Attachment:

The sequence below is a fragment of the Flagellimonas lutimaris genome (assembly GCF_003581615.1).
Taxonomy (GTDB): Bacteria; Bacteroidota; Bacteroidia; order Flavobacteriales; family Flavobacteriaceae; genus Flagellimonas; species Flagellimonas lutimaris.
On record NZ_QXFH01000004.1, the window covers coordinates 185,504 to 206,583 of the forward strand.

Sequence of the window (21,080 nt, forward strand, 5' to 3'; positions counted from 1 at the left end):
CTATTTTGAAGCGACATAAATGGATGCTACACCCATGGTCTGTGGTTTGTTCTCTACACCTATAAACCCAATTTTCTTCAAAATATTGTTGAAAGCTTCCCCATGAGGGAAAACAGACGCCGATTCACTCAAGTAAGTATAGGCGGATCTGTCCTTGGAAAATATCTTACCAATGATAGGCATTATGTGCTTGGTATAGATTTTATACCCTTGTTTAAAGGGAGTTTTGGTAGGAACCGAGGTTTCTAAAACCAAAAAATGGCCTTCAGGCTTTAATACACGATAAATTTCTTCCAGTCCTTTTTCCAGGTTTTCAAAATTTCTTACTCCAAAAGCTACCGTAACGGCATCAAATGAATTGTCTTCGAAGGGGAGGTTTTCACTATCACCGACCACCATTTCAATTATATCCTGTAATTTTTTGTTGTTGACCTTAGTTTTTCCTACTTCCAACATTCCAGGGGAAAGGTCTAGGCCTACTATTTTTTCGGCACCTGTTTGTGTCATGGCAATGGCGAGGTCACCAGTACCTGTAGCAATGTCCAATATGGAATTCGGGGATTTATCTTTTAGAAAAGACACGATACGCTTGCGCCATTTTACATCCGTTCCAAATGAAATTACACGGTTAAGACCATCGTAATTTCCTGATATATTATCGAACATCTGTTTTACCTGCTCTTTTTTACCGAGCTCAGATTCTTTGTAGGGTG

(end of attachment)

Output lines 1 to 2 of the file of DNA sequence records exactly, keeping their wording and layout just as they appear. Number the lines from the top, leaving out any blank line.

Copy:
The sequence below is a fragment of the Flagellimonas lutimaris genome (assembly GCF_003581615.1).
Taxonomy (GTDB): Bacteria; Bacteroidota; Bacteroidia; order Flavobacteriales; family Flavobacteriaceae; genus Flagellimonas; species Flagellimonas lutimaris.